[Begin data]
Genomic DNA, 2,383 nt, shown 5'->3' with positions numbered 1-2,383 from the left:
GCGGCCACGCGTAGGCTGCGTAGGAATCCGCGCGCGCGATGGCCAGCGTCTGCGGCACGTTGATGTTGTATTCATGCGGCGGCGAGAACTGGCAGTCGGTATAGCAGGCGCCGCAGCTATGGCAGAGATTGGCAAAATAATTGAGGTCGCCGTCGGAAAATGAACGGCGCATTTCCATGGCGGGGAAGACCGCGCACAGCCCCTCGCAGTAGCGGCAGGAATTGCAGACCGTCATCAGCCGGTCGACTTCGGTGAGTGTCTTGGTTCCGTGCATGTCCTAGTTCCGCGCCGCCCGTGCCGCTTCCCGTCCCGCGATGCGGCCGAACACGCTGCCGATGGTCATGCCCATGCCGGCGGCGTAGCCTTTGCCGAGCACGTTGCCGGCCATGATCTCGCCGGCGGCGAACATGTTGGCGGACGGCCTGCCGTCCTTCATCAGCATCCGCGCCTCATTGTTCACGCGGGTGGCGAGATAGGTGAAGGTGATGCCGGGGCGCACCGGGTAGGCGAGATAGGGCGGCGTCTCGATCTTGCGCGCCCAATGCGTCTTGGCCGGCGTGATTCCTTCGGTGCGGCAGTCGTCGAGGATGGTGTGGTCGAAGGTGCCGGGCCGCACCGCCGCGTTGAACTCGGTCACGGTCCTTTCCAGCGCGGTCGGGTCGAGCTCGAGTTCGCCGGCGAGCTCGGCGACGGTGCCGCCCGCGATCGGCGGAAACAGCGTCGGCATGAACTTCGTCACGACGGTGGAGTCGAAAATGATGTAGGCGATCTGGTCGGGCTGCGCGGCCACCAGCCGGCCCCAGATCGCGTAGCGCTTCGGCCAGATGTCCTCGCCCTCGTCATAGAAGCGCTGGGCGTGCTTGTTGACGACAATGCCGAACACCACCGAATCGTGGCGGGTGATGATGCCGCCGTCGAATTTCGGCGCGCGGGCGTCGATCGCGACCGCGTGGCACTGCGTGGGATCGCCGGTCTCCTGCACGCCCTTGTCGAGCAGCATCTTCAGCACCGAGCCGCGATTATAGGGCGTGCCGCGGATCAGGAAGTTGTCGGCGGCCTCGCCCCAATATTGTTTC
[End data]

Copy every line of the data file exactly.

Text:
Genomic DNA, 2,383 nt, shown 5'->3' with positions numbered 1-2,383 from the left:
GCGGCCACGCGTAGGCTGCGTAGGAATCCGCGCGCGCGATGGCCAGCGTCTGCGGCACGTTGATGTTGTATTCATGCGGCGGCGAGAACTGGCAGTCGGTATAGCAGGCGCCGCAGCTATGGCAGAGATTGGCAAAATAATTGAGGTCGCCGTCGGAAAATGAACGGCGCATTTCCATGGCGGGGAAGACCGCGCACAGCCCCTCGCAGTAGCGGCAGGAATTGCAGACCGTCATCAGCCGGTCGACTTCGGTGAGTGTCTTGGTTCCGTGCATGTCCTAGTTCCGCGCCGCCCGTGCCGCTTCCCGTCCCGCGATGCGGCCGAACACGCTGCCGATGGTCATGCCCATGCCGGCGGCGTAGCCTTTGCCGAGCACGTTGCCGGCCATGATCTCGCCGGCGGCGAACATGTTGGCGGACGGCCTGCCGTCCTTCATCAGCATCCGCGCCTCATTGTTCACGCGGGTGGCGAGATAGGTGAAGGTGATGCCGGGGCGCACCGGGTAGGCGAGATAGGGCGGCGTCTCGATCTTGCGCGCCCAATGCGTCTTGGCCGGCGTGATTCCTTCGGTGCGGCAGTCGTCGAGGATGGTGTGGTCGAAGGTGCCGGGCCGCACCGCCGCGTTGAACTCGGTCACGGTCCTTTCCAGCGCGGTCGGGTCGAGCTCGAGTTCGCCGGCGAGCTCGGCGACGGTGCCGCCCGCGATCGGCGGAAACAGCGTCGGCATGAACTTCGTCACGACGGTGGAGTCGAAAATGATGTAGGCGATCTGGTCGGGCTGCGCGGCCACCAGCCGGCCCCAGATCGCGTAGCGCTTCGGCCAGATGTCCTCGCCCTCGTCATAGAAGCGCTGGGCGTGCTTGTTGACGACAATGCCGAACACCACCGAATCGTGGCGGGTGATGATGCCGCCGTCGAATTTCGGCGCGCGGGCGTCGATCGCGACCGCGTGGCACTGCGTGGGATCGCCGGTCTCCTGCACGCCCTTGTCGAGCAGCATCTTCAGCACCGAGCCGCGATTATAGGGCGTGCCGCGGATCAGGAAGTTGTCGGCGGCCTCGCCCCAATATTGTTTC